What ‘purly’ teeth – Knitters Raised by Wolves give back to community

September 2021 Posted in Other

By Melissa Wagoner

Knitters Raised by Wolves

When Celia Stapleton named her knitting group Knitters Raised by Wolves, she had one thing in mind. 

“The point is, children that were raised by wolves are feral – and we’re not nice ladies,” Stapleton laughed. Noting that the group isn’t a quiet bunch – at least not entirely. They knit, they crochet, they tat, they embroider and more than anything else they talk and laugh.

“The stories that they tell are something else,” member Vivienne Frankel agreed.

But recently, the group has taken on a whole new pastime – raising money for Sheltering Silverton, a resource center advocating for those who are, or are in danger of becoming, homeless in the Silverton area. 

“During the ice storm and the fires, I kept thinking, what if I was homeless?” Stapleton said of the impetus for the idea. “I just can’t stand the thought of people being homeless.”

And so, with the help of her friends, she began stockpiling an inventory of handmade items – stuffed animals decked out with knitted clothes, infant headbands, booties and blankets, aprons and even a full-sized quilt.

“One thing about crafters is we love to make stuff and then we end up with too much,” member Julie Gritton said.

No longer an issue, the members’ stockpiles instead became a real asset with the group establishing a booth at the Silverton Farmers Market, all proceeds going to Sheltering Silverton.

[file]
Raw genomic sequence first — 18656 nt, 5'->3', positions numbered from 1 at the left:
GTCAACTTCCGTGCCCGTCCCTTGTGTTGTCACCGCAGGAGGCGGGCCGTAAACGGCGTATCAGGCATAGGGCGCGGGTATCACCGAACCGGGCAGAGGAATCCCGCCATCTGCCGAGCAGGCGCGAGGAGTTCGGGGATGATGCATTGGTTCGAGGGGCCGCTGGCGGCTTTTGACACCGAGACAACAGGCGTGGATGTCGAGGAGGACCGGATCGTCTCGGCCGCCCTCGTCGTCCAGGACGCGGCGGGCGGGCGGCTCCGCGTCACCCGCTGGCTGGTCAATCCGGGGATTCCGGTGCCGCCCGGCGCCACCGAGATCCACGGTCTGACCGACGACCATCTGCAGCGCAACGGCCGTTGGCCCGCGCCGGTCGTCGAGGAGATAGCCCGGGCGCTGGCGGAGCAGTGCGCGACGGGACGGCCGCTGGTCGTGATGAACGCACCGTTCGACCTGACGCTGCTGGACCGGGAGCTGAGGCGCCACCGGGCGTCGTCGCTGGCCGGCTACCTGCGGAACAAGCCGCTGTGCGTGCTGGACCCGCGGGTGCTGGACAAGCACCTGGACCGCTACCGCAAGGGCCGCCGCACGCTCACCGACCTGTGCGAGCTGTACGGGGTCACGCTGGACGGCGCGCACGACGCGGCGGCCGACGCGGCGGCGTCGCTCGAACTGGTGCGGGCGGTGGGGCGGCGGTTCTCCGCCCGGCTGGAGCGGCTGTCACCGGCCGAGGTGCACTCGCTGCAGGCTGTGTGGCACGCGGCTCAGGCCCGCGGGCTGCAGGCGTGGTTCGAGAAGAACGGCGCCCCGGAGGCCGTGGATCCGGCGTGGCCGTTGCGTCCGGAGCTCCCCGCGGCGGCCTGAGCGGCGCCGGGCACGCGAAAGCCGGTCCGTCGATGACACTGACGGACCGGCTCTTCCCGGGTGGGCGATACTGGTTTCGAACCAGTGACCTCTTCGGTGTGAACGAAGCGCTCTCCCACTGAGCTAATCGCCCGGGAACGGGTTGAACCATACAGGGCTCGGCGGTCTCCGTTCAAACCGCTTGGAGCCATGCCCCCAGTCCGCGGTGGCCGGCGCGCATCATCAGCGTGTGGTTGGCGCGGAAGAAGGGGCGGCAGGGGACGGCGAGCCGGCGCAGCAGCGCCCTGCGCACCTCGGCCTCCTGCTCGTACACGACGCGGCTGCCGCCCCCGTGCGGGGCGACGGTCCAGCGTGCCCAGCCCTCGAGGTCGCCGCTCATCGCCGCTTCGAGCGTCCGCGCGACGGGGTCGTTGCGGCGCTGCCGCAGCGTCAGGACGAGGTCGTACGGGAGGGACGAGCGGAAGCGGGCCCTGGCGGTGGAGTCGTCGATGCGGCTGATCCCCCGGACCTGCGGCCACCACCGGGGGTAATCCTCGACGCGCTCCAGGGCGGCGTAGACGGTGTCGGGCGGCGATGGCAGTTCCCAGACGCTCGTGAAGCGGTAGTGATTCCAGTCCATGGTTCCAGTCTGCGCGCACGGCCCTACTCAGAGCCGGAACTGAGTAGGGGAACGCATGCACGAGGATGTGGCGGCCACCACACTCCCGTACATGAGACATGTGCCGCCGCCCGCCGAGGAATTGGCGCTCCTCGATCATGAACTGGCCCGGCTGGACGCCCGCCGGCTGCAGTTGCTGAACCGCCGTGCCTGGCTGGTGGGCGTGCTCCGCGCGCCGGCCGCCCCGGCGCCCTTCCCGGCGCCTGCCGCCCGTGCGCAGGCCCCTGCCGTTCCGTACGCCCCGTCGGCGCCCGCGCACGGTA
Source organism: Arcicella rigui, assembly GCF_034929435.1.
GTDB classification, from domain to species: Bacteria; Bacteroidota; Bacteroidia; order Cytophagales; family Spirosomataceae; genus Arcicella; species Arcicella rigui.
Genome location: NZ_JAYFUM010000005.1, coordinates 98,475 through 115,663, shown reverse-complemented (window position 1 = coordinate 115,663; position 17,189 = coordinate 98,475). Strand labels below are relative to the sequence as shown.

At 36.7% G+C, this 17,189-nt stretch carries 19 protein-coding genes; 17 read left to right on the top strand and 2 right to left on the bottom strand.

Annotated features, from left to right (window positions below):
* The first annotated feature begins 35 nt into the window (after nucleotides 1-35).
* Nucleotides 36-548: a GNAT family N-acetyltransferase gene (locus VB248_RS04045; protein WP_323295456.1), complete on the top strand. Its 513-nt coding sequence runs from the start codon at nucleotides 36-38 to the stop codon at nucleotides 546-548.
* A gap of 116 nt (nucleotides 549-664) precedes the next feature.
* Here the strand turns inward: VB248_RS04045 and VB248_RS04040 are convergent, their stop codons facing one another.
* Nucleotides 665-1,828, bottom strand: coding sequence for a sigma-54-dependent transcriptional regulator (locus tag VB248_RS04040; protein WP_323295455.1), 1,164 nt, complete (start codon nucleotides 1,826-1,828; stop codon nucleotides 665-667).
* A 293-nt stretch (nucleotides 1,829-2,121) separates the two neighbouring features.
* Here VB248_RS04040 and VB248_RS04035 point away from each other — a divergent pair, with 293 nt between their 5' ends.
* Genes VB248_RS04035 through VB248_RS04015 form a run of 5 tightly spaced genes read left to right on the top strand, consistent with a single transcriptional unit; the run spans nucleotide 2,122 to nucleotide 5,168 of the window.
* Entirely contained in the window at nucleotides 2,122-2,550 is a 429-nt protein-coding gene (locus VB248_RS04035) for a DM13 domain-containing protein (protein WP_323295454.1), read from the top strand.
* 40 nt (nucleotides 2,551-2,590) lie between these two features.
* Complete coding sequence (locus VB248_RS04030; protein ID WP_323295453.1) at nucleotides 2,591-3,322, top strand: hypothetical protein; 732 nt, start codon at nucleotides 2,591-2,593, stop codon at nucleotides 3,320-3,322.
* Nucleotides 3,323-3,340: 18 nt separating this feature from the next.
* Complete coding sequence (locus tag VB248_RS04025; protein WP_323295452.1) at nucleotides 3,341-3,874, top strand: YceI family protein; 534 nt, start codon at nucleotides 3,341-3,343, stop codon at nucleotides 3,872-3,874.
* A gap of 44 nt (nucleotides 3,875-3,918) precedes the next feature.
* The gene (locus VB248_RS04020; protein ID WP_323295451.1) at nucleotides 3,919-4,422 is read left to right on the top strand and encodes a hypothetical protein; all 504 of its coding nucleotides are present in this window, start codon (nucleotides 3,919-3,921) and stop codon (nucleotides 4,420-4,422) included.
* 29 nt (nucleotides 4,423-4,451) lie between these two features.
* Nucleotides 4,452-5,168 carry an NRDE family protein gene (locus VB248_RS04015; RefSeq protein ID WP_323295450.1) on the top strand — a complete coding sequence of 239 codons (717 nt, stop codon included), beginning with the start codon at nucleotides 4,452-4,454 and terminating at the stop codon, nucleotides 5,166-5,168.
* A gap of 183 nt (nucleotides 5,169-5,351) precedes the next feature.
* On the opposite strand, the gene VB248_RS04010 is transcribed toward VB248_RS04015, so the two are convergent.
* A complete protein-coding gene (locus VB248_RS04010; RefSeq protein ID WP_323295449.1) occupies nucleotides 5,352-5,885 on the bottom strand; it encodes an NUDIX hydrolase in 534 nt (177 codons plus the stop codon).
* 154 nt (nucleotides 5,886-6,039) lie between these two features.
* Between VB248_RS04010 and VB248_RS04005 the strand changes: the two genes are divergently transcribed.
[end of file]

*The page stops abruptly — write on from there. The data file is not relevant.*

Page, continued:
“We had a presale in the group and we raised $350 just buying each other’s stuff,” Frankel laughed. “And then we’ve also gotten so many donations.”

Raw supplies, like fleece and yarn; finished items, like aprons, stuffed rabbits and even jewelry came rolling in. And then there were the monetary donations from those in the community that just wanted to help.

“Sheltering does so much more than just find houses,” Frankel pointed out.

“They help you go in the direction you want,” Stapleton agreed. 

Which is how, between July 24 and Aug. 21, the knitters were able to raise over $1,500 for the cause.

“I went on vacation and I spent the whole road trip knitting and crocheting,” Gritton recalled.  “That’s my sacrifice for the group – now I have tennis elbow!”

It all appeared to be worth the hardship, however, because as the group nervously gathered outside the offices of Sheltering Silverton on Sept. 1, all smiles, with a check which they presented to acting Executive Director Hilary Dumitrescu and the rest of the staff.

“Community dollars allow us to act quickly to provide shelter in a way that big-city, big-government agencies can’t,” Dumitrescu said of the importance contributions like these have in the organization. 

“Community dollars allow us to be nimble and respond to the unique needs of our community quickly and precisely, without bureaucracy. Building a more competent community is at the heart of the work
we do.”

The same might be said for the Knitters Raised by Wolves, which, despite a hodge-podge of talents, personalities, backgrounds and ages, banded together for a cause bigger than themselves. Perhaps they’re nice ladies after all.

 

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